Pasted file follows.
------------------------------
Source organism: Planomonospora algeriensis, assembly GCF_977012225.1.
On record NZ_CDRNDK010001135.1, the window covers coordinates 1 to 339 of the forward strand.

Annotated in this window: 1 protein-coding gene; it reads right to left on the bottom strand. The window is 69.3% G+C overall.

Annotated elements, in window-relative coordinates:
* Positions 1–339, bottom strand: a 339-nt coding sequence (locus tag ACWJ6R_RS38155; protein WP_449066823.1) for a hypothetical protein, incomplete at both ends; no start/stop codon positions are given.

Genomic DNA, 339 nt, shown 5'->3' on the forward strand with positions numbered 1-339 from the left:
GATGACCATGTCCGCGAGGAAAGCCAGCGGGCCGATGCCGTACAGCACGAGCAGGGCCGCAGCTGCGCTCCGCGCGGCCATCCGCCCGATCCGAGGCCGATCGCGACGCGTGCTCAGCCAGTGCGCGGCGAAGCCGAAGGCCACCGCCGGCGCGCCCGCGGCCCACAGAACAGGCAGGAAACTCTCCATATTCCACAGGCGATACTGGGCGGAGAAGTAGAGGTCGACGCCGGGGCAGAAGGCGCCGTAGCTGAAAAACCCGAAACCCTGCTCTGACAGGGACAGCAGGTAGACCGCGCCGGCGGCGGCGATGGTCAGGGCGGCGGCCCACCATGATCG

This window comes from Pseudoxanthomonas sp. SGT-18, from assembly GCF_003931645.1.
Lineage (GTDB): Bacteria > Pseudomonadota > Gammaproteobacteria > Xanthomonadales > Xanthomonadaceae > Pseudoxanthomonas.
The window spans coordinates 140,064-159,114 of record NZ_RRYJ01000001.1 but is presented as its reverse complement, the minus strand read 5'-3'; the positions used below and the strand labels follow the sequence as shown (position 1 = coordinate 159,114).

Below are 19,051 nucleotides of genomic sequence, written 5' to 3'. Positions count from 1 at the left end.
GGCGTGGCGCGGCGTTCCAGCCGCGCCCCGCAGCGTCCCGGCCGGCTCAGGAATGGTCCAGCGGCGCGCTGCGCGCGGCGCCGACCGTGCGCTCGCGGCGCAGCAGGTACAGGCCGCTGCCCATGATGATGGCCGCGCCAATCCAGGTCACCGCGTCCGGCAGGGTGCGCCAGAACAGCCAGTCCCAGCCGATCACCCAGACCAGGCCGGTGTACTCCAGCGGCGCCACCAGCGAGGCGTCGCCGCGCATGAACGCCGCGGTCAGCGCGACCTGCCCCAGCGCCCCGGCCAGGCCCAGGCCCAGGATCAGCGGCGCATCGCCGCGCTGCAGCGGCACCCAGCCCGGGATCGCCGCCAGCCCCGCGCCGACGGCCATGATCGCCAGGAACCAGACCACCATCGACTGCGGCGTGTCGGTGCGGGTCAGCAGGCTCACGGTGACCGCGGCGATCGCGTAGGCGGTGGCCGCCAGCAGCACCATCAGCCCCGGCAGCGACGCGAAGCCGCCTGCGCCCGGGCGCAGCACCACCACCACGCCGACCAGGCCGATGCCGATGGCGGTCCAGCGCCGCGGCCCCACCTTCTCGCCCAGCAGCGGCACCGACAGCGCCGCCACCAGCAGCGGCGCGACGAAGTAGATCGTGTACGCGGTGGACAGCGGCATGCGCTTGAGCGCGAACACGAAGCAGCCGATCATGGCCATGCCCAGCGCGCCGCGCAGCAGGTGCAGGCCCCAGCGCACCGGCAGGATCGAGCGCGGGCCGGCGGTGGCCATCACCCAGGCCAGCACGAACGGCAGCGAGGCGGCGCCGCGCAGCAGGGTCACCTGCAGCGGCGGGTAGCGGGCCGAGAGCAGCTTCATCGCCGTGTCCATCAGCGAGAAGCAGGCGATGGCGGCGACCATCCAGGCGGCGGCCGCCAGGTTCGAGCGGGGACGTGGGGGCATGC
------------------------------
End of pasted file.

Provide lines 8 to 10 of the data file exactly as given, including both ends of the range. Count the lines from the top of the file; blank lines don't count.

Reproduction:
This window comes from Pseudoxanthomonas sp. SGT-18, from assembly GCF_003931645.1.
Lineage (GTDB): Bacteria > Pseudomonadota > Gammaproteobacteria > Xanthomonadales > Xanthomonadaceae > Pseudoxanthomonas.
The window spans coordinates 140,064-159,114 of record NZ_RRYJ01000001.1 but is presented as its reverse complement, the minus strand read 5'-3'; the positions used below and the strand labels follow the sequence as shown (position 1 = coordinate 159,114).